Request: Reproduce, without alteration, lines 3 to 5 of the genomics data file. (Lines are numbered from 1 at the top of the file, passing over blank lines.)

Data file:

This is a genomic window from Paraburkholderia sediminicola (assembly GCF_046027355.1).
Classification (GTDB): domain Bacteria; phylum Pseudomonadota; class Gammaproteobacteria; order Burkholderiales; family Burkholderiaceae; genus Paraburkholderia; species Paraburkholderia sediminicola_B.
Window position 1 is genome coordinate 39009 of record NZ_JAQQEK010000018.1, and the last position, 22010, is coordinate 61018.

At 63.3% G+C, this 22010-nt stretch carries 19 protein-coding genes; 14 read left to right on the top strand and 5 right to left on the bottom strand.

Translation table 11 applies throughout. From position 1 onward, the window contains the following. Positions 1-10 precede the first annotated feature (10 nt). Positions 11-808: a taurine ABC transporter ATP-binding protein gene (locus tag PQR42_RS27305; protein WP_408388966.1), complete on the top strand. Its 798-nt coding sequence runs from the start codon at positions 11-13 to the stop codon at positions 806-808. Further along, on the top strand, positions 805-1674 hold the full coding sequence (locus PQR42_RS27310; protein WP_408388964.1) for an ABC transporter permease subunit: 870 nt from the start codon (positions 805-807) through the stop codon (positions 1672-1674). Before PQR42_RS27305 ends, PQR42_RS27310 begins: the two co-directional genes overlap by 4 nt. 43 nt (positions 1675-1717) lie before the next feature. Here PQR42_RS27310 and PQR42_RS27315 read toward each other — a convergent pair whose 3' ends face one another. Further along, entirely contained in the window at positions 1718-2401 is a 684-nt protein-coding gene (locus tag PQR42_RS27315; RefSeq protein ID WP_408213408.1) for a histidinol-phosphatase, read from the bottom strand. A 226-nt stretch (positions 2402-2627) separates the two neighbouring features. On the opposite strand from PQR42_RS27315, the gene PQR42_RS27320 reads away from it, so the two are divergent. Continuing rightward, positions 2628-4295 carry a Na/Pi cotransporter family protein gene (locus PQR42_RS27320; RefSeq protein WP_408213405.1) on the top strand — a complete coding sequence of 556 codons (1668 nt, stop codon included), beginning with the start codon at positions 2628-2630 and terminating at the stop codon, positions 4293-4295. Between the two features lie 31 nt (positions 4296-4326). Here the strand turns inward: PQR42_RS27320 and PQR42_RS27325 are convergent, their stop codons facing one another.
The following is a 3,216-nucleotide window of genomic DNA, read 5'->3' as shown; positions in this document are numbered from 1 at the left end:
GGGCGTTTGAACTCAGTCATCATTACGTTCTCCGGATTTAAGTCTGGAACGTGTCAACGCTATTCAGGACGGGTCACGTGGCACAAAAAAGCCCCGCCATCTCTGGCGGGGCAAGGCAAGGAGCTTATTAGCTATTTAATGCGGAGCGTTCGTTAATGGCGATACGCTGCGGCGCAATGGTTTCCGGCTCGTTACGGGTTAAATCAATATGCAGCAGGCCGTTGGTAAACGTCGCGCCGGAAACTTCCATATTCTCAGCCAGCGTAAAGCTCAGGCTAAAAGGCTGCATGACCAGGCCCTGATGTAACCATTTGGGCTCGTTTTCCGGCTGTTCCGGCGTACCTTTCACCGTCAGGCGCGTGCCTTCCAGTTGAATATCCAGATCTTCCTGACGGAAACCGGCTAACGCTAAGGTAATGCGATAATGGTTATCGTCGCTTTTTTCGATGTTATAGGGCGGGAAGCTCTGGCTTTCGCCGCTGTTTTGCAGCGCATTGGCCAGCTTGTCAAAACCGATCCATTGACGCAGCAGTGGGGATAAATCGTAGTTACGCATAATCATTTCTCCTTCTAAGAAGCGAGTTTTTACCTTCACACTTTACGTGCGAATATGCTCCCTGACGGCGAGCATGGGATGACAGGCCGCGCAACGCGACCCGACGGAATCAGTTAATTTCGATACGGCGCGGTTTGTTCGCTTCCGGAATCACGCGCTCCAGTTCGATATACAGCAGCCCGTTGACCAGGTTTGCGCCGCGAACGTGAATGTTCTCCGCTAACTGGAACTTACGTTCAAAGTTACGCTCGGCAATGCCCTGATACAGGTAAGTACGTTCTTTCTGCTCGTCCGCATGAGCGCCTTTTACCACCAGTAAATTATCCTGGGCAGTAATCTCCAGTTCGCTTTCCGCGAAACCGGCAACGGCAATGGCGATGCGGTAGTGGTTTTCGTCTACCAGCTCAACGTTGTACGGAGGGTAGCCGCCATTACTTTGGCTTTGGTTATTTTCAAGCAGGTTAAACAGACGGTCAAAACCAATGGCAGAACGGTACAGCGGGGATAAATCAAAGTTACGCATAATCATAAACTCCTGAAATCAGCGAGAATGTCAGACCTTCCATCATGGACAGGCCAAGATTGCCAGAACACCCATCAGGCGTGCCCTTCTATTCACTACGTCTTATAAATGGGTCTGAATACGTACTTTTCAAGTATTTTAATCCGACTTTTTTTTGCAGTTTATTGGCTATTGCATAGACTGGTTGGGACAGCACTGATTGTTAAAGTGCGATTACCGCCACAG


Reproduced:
Window position 1 is genome coordinate 39009 of record NZ_JAQQEK010000018.1, and the last position, 22010, is coordinate 61018.

At 63.3% G+C, this 22010-nt stretch carries 19 protein-coding genes; 14 read left to right on the top strand and 5 right to left on the bottom strand.

Translation table 11 applies throughout. From position 1 onward, the window contains the following. Positions 1-10 precede the first annotated feature (10 nt). Positions 11-808: a taurine ABC transporter ATP-binding protein gene (locus tag PQR42_RS27305; protein WP_408388966.1), complete on the top strand. Its 798-nt coding sequence runs from the start codon at positions 11-13 to the stop codon at positions 806-808. Further along, on the top strand, positions 805-1674 hold the full coding sequence (locus PQR42_RS27310; protein WP_408388964.1) for an ABC transporter permease subunit: 870 nt from the start codon (positions 805-807) through the stop codon (positions 1672-1674). Before PQR42_RS27305 ends, PQR42_RS27310 begins: the two co-directional genes overlap by 4 nt. 43 nt (positions 1675-1717) lie before the next feature. Here PQR42_RS27310 and PQR42_RS27315 read toward each other — a convergent pair whose 3' ends face one another. Further along, entirely contained in the window at positions 1718-2401 is a 684-nt protein-coding gene (locus tag PQR42_RS27315; RefSeq protein ID WP_408213408.1) for a histidinol-phosphatase, read from the bottom strand. A 226-nt stretch (positions 2402-2627) separates the two neighbouring features. On the opposite strand from PQR42_RS27315, the gene PQR42_RS27320 reads away from it, so the two are divergent. Continuing rightward, positions 2628-4295 carry a Na/Pi cotransporter family protein gene (locus PQR42_RS27320; RefSeq protein WP_408213405.1) on the top strand — a complete coding sequence of 556 codons (1668 nt, stop codon included), beginning with the start codon at positions 2628-2630 and terminating at the stop codon, positions 4293-4295. Between the two features lie 31 nt (positions 4296-4326). Here the strand turns inward: PQR42_RS27320 and PQR42_RS27325 are convergent, their stop codons facing one another.